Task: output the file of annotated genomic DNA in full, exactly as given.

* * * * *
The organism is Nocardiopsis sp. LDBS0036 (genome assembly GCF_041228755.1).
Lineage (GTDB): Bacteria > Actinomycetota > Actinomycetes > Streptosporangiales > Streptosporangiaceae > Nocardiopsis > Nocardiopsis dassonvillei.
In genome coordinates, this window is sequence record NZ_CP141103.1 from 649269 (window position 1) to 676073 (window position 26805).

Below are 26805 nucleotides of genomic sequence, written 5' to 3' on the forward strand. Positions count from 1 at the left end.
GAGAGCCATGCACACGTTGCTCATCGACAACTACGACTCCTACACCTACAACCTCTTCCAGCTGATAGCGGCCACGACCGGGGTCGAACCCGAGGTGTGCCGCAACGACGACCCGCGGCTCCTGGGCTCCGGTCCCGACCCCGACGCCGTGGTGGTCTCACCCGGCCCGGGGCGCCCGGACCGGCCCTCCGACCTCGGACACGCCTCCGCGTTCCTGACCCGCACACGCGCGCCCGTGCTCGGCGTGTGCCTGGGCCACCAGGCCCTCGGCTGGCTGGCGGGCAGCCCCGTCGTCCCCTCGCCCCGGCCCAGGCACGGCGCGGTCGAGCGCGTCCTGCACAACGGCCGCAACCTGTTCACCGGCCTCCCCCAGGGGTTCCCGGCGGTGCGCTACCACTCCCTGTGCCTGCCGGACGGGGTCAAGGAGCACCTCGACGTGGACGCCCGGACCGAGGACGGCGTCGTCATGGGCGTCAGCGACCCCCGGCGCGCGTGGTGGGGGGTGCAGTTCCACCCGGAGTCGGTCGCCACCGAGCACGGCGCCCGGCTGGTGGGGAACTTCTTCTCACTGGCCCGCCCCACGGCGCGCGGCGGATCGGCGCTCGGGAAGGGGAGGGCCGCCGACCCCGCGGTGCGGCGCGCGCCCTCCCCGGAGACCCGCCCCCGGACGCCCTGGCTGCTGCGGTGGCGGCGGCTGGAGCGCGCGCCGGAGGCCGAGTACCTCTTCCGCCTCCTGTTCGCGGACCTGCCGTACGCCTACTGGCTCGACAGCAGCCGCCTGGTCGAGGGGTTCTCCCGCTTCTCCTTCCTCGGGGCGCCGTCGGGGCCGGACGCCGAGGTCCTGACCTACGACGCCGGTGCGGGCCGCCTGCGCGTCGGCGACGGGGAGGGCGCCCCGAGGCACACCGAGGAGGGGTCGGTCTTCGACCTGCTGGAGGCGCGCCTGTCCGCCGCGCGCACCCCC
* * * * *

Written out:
The organism is Nocardiopsis sp. LDBS0036 (genome assembly GCF_041228755.1).
Lineage (GTDB): Bacteria > Actinomycetota > Actinomycetes > Streptosporangiales > Streptosporangiaceae > Nocardiopsis > Nocardiopsis dassonvillei.
In genome coordinates, this window is sequence record NZ_CP141103.1 from 649269 (window position 1) to 676073 (window position 26805).

Below are 26805 nucleotides of genomic sequence, written 5' to 3' on the forward strand. Positions count from 1 at the left end.
GAGAGCCATGCACACGTTGCTCATCGACAACTACGACTCCTACACCTACAACCTCTTCCAGCTGATAGCGGCCACGACCGGGGTCGAACCCGAGGTGTGCCGCAACGACGACCCGCGGCTCCTGGGCTCCGGTCCCGACCCCGACGCCGTGGTGGTCTCACCCGGCCCGGGGCGCCCGGACCGGCCCTCCGACCTCGGACACGCCTCCGCGTTCCTGACCCGCACACGCGCGCCCGTGCTCGGCGTGTGCCTGGGCCACCAGGCCCTCGGCTGGCTGGCGGGCAGCCCCGTCGTCCCCTCGCCCCGGCCCAGGCACGGCGCGGTCGAGCGCGTCCTGCACAACGGCCGCAACCTGTTCACCGGCCTCCCCCAGGGGTTCCCGGCGGTGCGCTACCACTCCCTGTGCCTGCCGGACGGGGTCAAGGAGCACCTCGACGTGGACGCCCGGACCGAGGACGGCGTCGTCATGGGCGTCAGCGACCCCCGGCGCGCGTGGTGGGGGGTGCAGTTCCACCCGGAGTCGGTCGCCACCGAGCACGGCGCCCGGCTGGTGGGGAACTTCTTCTCACTGGCCCGCCCCACGGCGCGCGGCGGATCGGCGCTCGGGAAGGGGAGGGCCGCCGACCCCGCGGTGCGGCGCGCGCCCTCCCCGGAGACCCGCCCCCGGACGCCCTGGCTGCTGCGGTGGCGGCGGCTGGAGCGCGCGCCGGAGGCCGAGTACCTCTTCCGCCTCCTGTTCGCGGACCTGCCGTACGCCTACTGGCTCGACAGCAGCCGCCTGGTCGAGGGGTTCTCCCGCTTCTCCTTCCTCGGGGCGCCGTCGGGGCCGGACGCCGAGGTCCTGACCTACGACGCCGGTGCGGGCCGCCTGCGCGTCGGCGACGGGGAGGGCGCCCCGAGGCACACCGAGGAGGGGTCGGTCTTCGACCTGCTGGAGGCGCGCCTGTCCGCCGCGCGCACCCCC